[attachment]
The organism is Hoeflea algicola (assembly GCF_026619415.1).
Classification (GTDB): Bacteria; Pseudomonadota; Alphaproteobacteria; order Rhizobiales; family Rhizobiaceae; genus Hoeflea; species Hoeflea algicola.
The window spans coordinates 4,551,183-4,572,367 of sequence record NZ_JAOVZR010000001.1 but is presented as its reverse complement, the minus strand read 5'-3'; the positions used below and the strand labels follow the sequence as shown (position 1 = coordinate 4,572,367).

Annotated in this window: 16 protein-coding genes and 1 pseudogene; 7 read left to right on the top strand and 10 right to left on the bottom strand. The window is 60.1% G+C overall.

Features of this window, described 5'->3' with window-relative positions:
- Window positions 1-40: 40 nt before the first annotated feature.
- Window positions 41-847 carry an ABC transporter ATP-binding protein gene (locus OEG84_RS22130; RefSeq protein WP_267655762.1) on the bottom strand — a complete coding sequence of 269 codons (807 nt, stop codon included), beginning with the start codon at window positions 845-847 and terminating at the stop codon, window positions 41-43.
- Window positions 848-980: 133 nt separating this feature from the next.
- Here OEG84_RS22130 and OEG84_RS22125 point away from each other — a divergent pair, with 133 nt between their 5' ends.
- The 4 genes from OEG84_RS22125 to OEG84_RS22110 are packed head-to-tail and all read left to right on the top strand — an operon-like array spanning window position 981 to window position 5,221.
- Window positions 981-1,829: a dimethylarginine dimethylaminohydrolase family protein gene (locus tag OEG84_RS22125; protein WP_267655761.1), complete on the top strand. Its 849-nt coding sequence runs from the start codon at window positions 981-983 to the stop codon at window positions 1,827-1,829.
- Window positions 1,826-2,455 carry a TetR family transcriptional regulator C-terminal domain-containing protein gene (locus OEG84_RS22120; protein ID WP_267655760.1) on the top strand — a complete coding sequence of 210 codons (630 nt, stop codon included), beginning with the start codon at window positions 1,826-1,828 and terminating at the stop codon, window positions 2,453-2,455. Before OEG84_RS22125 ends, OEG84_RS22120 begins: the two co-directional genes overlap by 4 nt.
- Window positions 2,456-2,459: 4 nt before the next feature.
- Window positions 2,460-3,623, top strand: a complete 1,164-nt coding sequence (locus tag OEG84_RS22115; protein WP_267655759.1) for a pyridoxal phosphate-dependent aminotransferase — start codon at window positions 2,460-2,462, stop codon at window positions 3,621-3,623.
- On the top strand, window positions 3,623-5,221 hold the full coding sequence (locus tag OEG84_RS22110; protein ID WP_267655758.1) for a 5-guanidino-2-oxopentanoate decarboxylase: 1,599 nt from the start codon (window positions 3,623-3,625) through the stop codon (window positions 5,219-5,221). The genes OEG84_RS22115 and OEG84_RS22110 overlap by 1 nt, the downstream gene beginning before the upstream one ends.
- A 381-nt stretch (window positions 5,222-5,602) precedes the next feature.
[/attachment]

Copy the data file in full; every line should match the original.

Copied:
The organism is Hoeflea algicola (assembly GCF_026619415.1).
Classification (GTDB): Bacteria; Pseudomonadota; Alphaproteobacteria; order Rhizobiales; family Rhizobiaceae; genus Hoeflea; species Hoeflea algicola.
The window spans coordinates 4,551,183-4,572,367 of sequence record NZ_JAOVZR010000001.1 but is presented as its reverse complement, the minus strand read 5'-3'; the positions used below and the strand labels follow the sequence as shown (position 1 = coordinate 4,572,367).

Annotated in this window: 16 protein-coding genes and 1 pseudogene; 7 read left to right on the top strand and 10 right to left on the bottom strand. The window is 60.1% G+C overall.

Features of this window, described 5'->3' with window-relative positions:
- Window positions 1-40: 40 nt before the first annotated feature.
- Window positions 41-847 carry an ABC transporter ATP-binding protein gene (locus OEG84_RS22130; RefSeq protein WP_267655762.1) on the bottom strand — a complete coding sequence of 269 codons (807 nt, stop codon included), beginning with the start codon at window positions 845-847 and terminating at the stop codon, window positions 41-43.
- Window positions 848-980: 133 nt separating this feature from the next.
- Here OEG84_RS22130 and OEG84_RS22125 point away from each other — a divergent pair, with 133 nt between their 5' ends.
- The 4 genes from OEG84_RS22125 to OEG84_RS22110 are packed head-to-tail and all read left to right on the top strand — an operon-like array spanning window position 981 to window position 5,221.
- Window positions 981-1,829: a dimethylarginine dimethylaminohydrolase family protein gene (locus tag OEG84_RS22125; protein WP_267655761.1), complete on the top strand. Its 849-nt coding sequence runs from the start codon at window positions 981-983 to the stop codon at window positions 1,827-1,829.
- Window positions 1,826-2,455 carry a TetR family transcriptional regulator C-terminal domain-containing protein gene (locus OEG84_RS22120; protein ID WP_267655760.1) on the top strand — a complete coding sequence of 210 codons (630 nt, stop codon included), beginning with the start codon at window positions 1,826-1,828 and terminating at the stop codon, window positions 2,453-2,455. Before OEG84_RS22125 ends, OEG84_RS22120 begins: the two co-directional genes overlap by 4 nt.
- Window positions 2,456-2,459: 4 nt before the next feature.
- Window positions 2,460-3,623, top strand: a complete 1,164-nt coding sequence (locus tag OEG84_RS22115; protein WP_267655759.1) for a pyridoxal phosphate-dependent aminotransferase — start codon at window positions 2,460-2,462, stop codon at window positions 3,621-3,623.
- On the top strand, window positions 3,623-5,221 hold the full coding sequence (locus tag OEG84_RS22110; protein ID WP_267655758.1) for a 5-guanidino-2-oxopentanoate decarboxylase: 1,599 nt from the start codon (window positions 3,623-3,625) through the stop codon (window positions 5,219-5,221). The genes OEG84_RS22115 and OEG84_RS22110 overlap by 1 nt, the downstream gene beginning before the upstream one ends.
- A 381-nt stretch (window positions 5,222-5,602) precedes the next feature.